HP, buoyed by solid second-quarter results, today revealed plans to consolidate its 85 global data centers into six main sites located in Atlanta, Houston, and Austin, Texas. (See HP Reports Q2.)
Each 50,000-square-foot site -- two in each city, fifteen miles apart -- will be used to host HP's own server and storage infrastructure. The company estimates that the consolidation will shave $1 billion off its IT costs. To help the savings, HP will deploy new cooling techniques in the data centers in hopes of slashing power expenditure by one-fourth.
The move is the latest step in the long-term reorganization of HP, following the departure of former CEO Carly Fiorina last year. (See HP CEO Steps Down.) As well as looking to streamline the company and tighten costs, Fiorina's successor, Mark Hurd, highlighted the firm's underperforming storage business as one of his top priorities when he took the HP hot seat. (See HP Storage Slammed, HP Plots New Course, HP Stays Hopeful on Storage, and HP's Relevant Again.)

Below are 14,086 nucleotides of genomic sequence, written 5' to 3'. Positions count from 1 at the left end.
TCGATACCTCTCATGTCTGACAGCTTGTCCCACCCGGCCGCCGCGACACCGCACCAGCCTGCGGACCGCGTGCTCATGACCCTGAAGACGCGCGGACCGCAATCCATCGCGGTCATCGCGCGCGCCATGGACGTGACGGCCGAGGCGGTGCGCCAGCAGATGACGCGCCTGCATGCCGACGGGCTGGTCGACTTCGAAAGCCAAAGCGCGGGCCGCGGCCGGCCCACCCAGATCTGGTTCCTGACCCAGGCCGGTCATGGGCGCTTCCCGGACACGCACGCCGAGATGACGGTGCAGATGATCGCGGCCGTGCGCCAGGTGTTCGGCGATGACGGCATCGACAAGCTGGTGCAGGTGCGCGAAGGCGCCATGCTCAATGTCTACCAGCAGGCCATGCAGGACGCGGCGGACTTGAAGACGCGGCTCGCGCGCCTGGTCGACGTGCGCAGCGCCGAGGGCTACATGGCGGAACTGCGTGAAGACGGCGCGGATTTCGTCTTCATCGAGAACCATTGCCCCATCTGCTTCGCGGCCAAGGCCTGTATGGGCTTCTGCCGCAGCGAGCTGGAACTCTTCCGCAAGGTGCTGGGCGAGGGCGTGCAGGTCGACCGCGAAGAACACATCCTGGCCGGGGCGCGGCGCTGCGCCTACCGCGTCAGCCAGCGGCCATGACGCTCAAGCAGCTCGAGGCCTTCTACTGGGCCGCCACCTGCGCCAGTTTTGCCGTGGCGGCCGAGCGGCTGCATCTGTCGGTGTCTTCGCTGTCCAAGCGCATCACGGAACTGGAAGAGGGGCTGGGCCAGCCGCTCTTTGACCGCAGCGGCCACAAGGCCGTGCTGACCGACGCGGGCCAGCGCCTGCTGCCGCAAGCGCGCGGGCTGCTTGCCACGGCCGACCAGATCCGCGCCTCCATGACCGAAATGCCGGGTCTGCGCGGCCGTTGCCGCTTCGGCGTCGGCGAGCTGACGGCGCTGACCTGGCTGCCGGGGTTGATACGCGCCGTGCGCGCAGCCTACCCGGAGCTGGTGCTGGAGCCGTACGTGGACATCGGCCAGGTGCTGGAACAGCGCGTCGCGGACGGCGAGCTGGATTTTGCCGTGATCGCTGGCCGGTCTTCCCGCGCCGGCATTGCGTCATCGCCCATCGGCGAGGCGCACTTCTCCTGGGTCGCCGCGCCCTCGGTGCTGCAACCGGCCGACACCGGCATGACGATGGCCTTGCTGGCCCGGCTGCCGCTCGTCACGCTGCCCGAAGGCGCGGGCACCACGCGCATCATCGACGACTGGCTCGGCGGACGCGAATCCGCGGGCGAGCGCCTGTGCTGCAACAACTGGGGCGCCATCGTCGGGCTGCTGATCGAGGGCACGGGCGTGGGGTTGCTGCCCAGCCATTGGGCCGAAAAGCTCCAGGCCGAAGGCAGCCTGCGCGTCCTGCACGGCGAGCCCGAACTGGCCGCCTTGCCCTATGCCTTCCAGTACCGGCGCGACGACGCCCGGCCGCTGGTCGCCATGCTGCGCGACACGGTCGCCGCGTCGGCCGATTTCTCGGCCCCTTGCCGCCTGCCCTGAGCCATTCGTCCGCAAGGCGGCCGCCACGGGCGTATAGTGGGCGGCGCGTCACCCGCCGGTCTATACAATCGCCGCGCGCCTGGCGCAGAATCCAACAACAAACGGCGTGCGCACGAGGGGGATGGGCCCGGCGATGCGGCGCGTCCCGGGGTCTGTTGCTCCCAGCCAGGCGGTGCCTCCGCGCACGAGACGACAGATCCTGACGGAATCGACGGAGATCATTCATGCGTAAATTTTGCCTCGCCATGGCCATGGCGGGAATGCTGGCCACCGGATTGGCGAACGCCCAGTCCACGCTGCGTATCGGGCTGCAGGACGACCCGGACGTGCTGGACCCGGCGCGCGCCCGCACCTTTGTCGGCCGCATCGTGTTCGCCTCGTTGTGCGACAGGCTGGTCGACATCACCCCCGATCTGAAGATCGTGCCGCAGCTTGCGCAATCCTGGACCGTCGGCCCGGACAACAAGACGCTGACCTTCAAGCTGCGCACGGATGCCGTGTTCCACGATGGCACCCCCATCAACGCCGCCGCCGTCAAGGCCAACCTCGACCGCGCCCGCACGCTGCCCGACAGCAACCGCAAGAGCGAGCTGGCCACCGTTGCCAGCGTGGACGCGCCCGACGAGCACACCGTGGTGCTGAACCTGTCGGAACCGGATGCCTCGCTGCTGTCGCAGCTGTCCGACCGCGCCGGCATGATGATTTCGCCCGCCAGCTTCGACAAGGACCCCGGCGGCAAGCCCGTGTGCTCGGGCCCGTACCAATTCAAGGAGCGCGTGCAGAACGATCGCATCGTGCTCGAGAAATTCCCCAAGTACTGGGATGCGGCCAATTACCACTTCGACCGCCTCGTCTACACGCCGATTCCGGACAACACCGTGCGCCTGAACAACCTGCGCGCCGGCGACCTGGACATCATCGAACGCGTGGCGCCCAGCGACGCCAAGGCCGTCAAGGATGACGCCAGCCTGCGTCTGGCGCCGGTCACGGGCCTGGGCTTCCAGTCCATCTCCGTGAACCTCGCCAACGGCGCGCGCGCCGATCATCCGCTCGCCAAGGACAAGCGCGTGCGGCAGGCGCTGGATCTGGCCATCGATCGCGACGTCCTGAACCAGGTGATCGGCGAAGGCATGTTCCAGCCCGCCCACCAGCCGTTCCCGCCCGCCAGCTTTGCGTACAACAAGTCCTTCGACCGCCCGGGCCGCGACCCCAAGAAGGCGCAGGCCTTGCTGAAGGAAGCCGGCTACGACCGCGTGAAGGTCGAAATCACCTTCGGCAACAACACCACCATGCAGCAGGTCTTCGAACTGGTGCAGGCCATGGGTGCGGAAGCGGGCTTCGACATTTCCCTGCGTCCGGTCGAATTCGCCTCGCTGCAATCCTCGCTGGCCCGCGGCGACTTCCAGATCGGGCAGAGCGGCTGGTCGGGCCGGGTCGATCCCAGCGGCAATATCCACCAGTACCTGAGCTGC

Despite speculation last year that the vendor may spin off its troubled storage business, HP has instead refocused its energies on the division, unveiling a major upgrade of its midrange EVA family of products last year and new products earlier this year. (See Poll: HP Should Keep Storage, HP Plans EVA Facelift, HP Hoists New Storage Products, HP Plans HW/SW Upgrades, and IBM Expands 4-Gbit/s & Backup.)
As well as upgrading the EVA, HP also added products such as high-end NAS, virtual tape, WAN acceleration, and backup services last year through partnerships with PolyServe, Sepaton, Riverbed, and Asigra. HP also acquired storage management vendor AppIQ in September. (See HP Storage Gets off the Deck.)